Need

NIOSH developed and made public the first pillar design software program (S-Pillar) for underground stone mining in 2011. This software is designed to meet the pillar design needs of the majority of the underground stone mine industry but does not address several uniquely challenging environments. Stakeholder discussions have indicated that these environments will likely be encountered more often at future mining operations. Further analyses of case histories are necessary to provide detailed assessments of the hazards associated with these insufficiently studied environments. NIOSH is uniquely qualified to undertake this research effort. The organization has had a long history of impactful research in this area, including development of software for analysis of stone pillar stability. Continued efforts will only improve the predictive capabilities of this product.

Impact

A successful stone pillar stability project will establish a solid foundation for the development of revised or supplemental guidelines for underground stone pillar design. Research will likely be performed in underground limestone mines but may be applicable to other hard rock room-and-pillar mines with similar dimensions, depths, mechanical properties, and lithology.

Top of Page

Activity Goal 3.4.1: (Intervention Research and Translation Research) Conduct studies to develop and determine barriers to effective implementation of a standardized mine emergency self-escape system.

Activity Goal 3.4.2: (Translation Research) Conduct studies to determine barriers to effectively incorporating self-escape competency profiles into assessment activities.

Activity Goal 3.4.3: (Intervention Research) Conduct studies to improve the integrity of atmospheric monitoring systems following a disaster.

Activity Goal 3.4.4: (Translation Research) Conduct studies to determine barriers to the effective use of atmospheric monitoring tools.

Activity Goal 3.4.5: (Intervention Research) Conduct studies to improve post-disaster survivability and self-escape capability by interfacing MFIRE 3.0 with real-time mine fire simulations with information generated from atmospheric monitoring data.

Activity Goal 3.4.6: (Intervention Research) Conduct studies to assess the performance of refuge alternatives to improve post-disaster survivability and self-escape capability.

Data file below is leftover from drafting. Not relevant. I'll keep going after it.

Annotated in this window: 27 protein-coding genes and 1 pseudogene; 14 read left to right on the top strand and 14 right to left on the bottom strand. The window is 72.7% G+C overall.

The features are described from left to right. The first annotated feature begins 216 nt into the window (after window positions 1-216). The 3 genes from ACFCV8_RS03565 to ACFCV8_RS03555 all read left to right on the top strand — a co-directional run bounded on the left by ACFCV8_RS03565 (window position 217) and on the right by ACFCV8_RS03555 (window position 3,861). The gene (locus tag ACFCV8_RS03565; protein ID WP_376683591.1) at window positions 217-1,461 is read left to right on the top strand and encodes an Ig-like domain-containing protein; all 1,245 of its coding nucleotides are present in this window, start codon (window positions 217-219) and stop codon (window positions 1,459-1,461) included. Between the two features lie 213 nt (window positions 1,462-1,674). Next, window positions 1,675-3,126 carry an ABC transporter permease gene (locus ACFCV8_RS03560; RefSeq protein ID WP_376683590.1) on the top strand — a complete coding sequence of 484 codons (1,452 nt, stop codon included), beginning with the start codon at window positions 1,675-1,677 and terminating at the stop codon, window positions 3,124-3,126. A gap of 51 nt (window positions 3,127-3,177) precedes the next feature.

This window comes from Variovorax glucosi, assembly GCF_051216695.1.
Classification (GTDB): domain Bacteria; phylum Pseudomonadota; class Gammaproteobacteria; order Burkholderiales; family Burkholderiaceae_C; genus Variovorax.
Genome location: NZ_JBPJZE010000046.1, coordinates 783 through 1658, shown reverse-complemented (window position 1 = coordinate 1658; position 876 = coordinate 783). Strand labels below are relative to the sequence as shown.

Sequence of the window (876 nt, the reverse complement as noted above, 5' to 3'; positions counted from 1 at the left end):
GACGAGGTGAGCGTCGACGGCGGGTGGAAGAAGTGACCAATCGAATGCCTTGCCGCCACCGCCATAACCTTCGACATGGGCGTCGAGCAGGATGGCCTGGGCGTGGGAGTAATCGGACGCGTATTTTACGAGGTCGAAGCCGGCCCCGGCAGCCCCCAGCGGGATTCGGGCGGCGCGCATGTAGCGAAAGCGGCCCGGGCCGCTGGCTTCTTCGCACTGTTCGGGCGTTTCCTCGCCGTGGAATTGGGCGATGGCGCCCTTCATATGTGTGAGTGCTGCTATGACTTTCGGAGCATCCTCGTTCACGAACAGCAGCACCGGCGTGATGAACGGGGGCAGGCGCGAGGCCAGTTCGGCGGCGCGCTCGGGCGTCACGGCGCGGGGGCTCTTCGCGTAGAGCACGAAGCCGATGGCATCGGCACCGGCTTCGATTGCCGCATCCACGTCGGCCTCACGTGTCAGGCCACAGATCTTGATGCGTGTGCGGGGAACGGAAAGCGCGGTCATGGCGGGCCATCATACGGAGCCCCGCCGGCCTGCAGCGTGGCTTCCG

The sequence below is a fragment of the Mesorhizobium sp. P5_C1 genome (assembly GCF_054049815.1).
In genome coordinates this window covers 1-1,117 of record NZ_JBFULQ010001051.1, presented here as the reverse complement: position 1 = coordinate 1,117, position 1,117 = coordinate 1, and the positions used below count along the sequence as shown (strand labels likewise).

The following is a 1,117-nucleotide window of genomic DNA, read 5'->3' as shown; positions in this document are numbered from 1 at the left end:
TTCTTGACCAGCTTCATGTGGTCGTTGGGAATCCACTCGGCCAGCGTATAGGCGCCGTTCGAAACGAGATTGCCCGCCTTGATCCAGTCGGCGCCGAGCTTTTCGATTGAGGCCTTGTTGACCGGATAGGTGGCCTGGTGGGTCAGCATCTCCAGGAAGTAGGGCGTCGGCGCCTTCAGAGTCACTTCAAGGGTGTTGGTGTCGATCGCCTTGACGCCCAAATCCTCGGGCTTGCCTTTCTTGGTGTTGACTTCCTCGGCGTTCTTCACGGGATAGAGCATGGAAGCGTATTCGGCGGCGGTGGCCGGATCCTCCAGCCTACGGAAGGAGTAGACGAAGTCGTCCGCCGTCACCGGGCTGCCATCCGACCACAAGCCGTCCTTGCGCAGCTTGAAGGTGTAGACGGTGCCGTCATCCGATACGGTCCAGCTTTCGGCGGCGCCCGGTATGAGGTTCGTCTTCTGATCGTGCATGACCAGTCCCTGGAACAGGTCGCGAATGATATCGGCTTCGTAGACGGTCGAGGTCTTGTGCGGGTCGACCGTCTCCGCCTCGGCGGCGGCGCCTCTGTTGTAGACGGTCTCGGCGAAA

Health and Safety Concern Research Focus Area Mining Sector/Worker Population Research Type Related Project Research
Survivability during self-escape Technologies and standardized practices to improve self-escape Underground mining Intervention
Translation

Situational awareness
(ended in 2019)

Fatal and nonfatal injuries from fire Fire detection Underground mining Intervention

Characterizing mine fires
(ended in 2019)

Fatal and nonfatal injuries Refuge alternatives Underground coal Intervention Refuge alternatives
Emergency management/disaster prevention Leading health and safety indicators Underground mining Intervention
Translation
Health and safety indicators
(added in 2019)
Burden

Mine emergencies have resulted in fatalities even when self-rescue responses and rescue activities were attempted, which raises a number of serious concerns about the preparedness of the U.S. mining industry to respond to mine emergencies. There is evidence that inadequate training of the workforce to effectively identify and respond to the related risks is among the root causes associated with these tragedies. Less than optimal technologies are also at fault. For example, MSHA evaluated accident and fatality data from 1900 through 2006 and estimated that 221 lives could have been saved over the 107-year period if refuge alternatives (RAs) had been available. To continue improvement of refuge alternatives, the MSHA final rule provides guidance for the design and implementation of these structures, including structural integrity of RAs, breathable air supplies, air monitoring, the removal of harmful gases, effective communications, and provisions for lighting, sanitation, food, water, and first aid. While a significant amount of work has been conducted in the development and integration of technologies to fulfill these requirements, validation of the designs and commercially available products must be investigated.